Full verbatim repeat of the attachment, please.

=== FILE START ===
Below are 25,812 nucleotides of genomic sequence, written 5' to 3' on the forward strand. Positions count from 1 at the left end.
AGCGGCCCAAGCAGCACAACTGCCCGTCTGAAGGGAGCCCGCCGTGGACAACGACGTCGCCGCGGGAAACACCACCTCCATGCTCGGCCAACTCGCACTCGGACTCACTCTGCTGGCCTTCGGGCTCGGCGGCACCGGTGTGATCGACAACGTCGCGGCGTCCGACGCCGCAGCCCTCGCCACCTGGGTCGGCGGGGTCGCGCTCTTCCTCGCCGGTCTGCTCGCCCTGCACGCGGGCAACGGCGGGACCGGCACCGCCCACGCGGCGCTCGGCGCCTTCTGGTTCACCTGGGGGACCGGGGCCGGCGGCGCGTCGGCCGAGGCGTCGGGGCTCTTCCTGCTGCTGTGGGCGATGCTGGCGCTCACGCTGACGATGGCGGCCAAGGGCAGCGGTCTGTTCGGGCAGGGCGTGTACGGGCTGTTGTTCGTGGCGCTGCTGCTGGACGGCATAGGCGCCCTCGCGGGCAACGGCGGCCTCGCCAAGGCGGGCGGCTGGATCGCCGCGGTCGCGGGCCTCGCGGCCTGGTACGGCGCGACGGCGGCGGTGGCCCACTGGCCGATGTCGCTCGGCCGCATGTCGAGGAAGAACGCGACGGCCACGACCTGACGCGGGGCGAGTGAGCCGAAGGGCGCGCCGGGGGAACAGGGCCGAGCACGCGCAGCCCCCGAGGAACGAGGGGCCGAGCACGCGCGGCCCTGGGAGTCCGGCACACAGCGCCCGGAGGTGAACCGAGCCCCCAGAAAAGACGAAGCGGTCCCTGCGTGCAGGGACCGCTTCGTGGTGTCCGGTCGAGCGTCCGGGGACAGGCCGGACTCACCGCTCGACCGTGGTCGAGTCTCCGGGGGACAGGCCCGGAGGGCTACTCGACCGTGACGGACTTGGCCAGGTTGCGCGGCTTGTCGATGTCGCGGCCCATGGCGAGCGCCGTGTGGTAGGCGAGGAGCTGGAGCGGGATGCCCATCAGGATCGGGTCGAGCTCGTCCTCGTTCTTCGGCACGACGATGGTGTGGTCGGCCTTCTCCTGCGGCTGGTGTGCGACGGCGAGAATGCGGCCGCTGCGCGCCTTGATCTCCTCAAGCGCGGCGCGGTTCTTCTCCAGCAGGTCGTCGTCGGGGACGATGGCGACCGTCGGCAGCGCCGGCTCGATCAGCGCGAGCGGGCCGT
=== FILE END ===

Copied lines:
Below are 25,812 nucleotides of genomic sequence, written 5' to 3' on the forward strand. Positions count from 1 at the left end.
AGCGGCCCAAGCAGCACAACTGCCCGTCTGAAGGGAGCCCGCCGTGGACAACGACGTCGCCGCGGGAAACACCACCTCCATGCTCGGCCAACTCGCACTCGGACTCACTCTGCTGGCCTTCGGGCTCGGCGGCACCGGTGTGATCGACAACGTCGCGGCGTCCGACGCCGCAGCCCTCGCCACCTGGGTCGGCGGGGTCGCGCTCTTCCTCGCCGGTCTGCTCGCCCTGCACGCGGGCAACGGCGGGACCGGCACCGCCCACGCGGCGCTCGGCGCCTTCTGGTTCACCTGGGGGACCGGGGCCGGCGGCGCGTCGGCCGAGGCGTCGGGGCTCTTCCTGCTGCTGTGGGCGATGCTGGCGCTCACGCTGACGATGGCGGCCAAGGGCAGCGGTCTGTTCGGGCAGGGCGTGTACGGGCTGTTGTTCGTGGCGCTGCTGCTGGACGGCATAGGCGCCCTCGCGGGCAACGGCGGCCTCGCCAAGGCGGGCGGCTGGATCGCCGCGGTCGCGGGCCTCGCGGCCTGGTACGGCGCGACGGCGGCGGTGGCCCACTGGCCGATGTCGCTCGGCCGCATGTCGAGGAAGAACGCGACGGCCACGACCTGACGCGGGGCGAGTGAGCCGAAGGGCGCGCCGGGGGAACAGGGCCGAGCACGCGCAGCCCCCGAGGAACGAGGGGCCGAGCACGCGCGGCCCTGGGAGTCCGGCACACAGCGCCCGGAGGTGAACCGAGCCCCCAGAAAAGACGAAGCGGTCCCTGCGTGCAGGGACCGCTTCGTGGTGTCCGGTCGAGCGTCCGGGGACAGGCCGGACTCACCGCTCGACCGTGGTCGAGTCTCCGGGGGACAGGCCCGGAGGGCTACTCGACCGTGACGGACTTGGCCAGGTTGCGCGGCTTGTCGATGTCGCGGCCCATGGCGAGCGCCGTGTGGTAGGCGAGGAGCTGGAGCGGGATGCCCATCAGGATCGGGTCGAGCTCGTCCTCGTTCTTCGGCACGACGATGGTGTGGTCGGCCTTCTCCTGCGGCTGGTGTGCGACGGCGAGAATGCGGCCGCTGCGCGCCTTGATCTCCTCAAGCGCGGCGCGGTTCTTCTCCAGCAGGTCGTCGTCGGGGACGATGGCGACCGTCGGCAGCGCCGGCTCGATCAGCGCGAGCGGGCCGT